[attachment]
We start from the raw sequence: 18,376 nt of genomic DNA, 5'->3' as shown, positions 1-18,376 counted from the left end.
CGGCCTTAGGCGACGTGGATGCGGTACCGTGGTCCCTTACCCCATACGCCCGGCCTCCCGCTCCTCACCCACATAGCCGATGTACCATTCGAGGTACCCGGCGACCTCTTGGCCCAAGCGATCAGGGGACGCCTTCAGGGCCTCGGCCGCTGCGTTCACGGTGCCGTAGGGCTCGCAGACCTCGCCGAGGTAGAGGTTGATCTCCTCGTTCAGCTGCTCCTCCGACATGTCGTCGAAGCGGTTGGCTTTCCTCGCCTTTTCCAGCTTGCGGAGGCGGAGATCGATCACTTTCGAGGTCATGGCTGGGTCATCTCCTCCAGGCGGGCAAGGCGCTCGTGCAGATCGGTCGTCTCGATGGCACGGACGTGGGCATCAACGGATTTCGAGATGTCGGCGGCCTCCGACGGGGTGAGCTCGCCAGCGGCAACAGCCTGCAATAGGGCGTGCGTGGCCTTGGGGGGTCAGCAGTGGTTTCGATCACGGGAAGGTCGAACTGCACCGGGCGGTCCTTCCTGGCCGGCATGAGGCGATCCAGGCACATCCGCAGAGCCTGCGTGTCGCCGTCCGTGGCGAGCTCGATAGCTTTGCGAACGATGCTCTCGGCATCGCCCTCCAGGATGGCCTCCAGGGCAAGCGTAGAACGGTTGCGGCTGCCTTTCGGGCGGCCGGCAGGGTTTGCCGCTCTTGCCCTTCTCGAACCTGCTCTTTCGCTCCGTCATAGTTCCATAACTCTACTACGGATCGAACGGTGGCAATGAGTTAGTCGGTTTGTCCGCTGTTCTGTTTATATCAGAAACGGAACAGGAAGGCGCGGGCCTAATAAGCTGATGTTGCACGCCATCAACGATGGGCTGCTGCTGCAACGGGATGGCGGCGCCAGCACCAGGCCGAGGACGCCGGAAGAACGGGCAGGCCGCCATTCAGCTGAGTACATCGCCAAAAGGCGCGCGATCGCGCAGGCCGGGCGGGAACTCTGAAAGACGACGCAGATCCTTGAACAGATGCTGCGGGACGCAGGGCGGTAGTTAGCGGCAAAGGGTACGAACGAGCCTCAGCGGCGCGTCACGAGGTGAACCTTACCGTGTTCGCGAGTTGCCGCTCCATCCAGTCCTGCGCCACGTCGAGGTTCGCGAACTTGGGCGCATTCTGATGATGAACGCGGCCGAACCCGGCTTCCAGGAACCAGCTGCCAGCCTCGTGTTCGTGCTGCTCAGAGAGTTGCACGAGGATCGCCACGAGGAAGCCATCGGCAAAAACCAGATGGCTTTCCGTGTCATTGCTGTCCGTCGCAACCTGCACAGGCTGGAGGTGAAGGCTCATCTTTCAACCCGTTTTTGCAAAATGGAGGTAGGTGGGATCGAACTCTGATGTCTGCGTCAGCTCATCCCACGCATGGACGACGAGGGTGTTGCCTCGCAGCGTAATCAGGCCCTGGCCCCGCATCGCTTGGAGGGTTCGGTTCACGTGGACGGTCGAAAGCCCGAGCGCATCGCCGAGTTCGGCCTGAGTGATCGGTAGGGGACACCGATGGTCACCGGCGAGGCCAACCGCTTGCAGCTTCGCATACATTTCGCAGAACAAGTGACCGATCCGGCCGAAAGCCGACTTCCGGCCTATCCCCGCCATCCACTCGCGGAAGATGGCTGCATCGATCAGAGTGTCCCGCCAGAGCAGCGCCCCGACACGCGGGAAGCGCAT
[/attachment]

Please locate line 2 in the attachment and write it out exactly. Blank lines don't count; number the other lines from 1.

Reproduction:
CGGCCTTAGGCGACGTGGATGCGGTACCGTGGTCCCTTACCCCATACGCCCGGCCTCCCGCTCCTCACCCACATAGCCGATGTACCATTCGAGGTACCCGGCGACCTCTTGGCCCAAGCGATCAGGGGACGCCTTCAGGGCCTCGGCCGCTGCGTTCACGGTGCCGTAGGGCTCGCAGACCTCGCCGAGGTAGAGGTTGATCTCCTCGTTCAGCTGCTCCTCCGACATGTCGTCGAAGCGGTTGGCTTTCCTCGCCTTTTCCAGCTTGCGGAGGCGGAGATCGATCACTTTCGAGGTCATGGCTGGGTCATCTCCTCCAGGCGGGCAAGGCGCTCGTGCAGATCGGTCGTCTCGATGGCACGGACGTGGGCATCAACGGATTTCGAGATGTCGGCGGCCTCCGACGGGGTGAGCTCGCCAGCGGCAACAGCCTGCAATAGGGCGTGCGTGGCCTTGGGGGGTCAGCAGTGGTTTCGATCACGGGAAGGTCGAACTGCACCGGGCGGTCCTTCCTGGCCGGCATGAGGCGATCCAGGCACATCCGCAGAGCCTGCGTGTCGCCGTCCGTGGCGAGCTCGATAGCTTTGCGAACGATGCTCTCGGCATCGCCCTCCAGGATGGCCTCCAGGGCAAGCGTAGAACGGTTGCGGCTGCCTTTCGGGCGGCCGGCAGGGTTTGCCGCTCTTGCCCTTCTCGAACCTGCTCTTTCGCTCCGTCATAGTTCCATAACTCTACTACGGATCGAACGGTGGCAATGAGTTAGTCGGTTTGTCCGCTGTTCTGTTTATATCAGAAACGGAACAGGAAGGCGCGGGCCTAATAAGCTGATGTTGCACGCCATCAACGATGGGCTGCTGCTGCAACGGGATGGCGGCGCCAGCACCAGGCCGAGGACGCCGGAAGAACGGGCAGGCCGCCATTCAGCTGAGTACATCGCCAAAAGGCGCGCGATCGCGCAGGCCGGGCGGGAACTCTGAAAGACGACGCAGATCCTTGAACAGATGCTGCGGGACGCAGGGCGGTAGTTAGCGGCAAAGGGTACGAACGAGCCTCAGCGGCGCGTCACGAGGTGAACCTTACCGTGTTCGCGAGTTGCCGCTCCATCCAGTCCTGCGCCACGTCGAGGTTCGCGAACTTGGGCGCATTCTGATGATGAACGCGGCCGAACCCGGCTTCCAGGAACCAGCTGCCAGCCTCGTGTTCGTGCTGCTCAGAGAGTTGCACGAGGATCGCCACGAGGAAGCCATCGGCAAAAACCAGATGGCTTTCCGTGTCATTGCTGTCCGTCGCAACCTGCACAGGCTGGAGGTGAAGGCTCATCTTTCAACCCGTTTTTGCAAAATGGAGGTAGGTGGGATCGAACTCTGATGTCTGCGTCAGCTCATCCCACGCATGGACGACGAGGGTGTTGCCTCGCAGCGTAATCAGGCCCTGGCCCCGCATCGCTTGGAGGGTTCGGTTCACGTGGACGGTCGAAAGCCCGAGCGCATCGCCGAGTTCGGCCTGAGTGATCGGTAGGGGACACCGATGGTCACCGGCGAGGCCAACCGCTTGCAGCTTCGCATACATTTCGCAGAACAAGTGACCGATCCGGCCGAAAGCCGACTTCCGGCCTATCCCCGCCATCCACTCGCGGAAGATGGCTGCATCGATCAGAGTGTCCCGCCAGAGCAGCGCCCCGACACGCGGGAAGCGCAT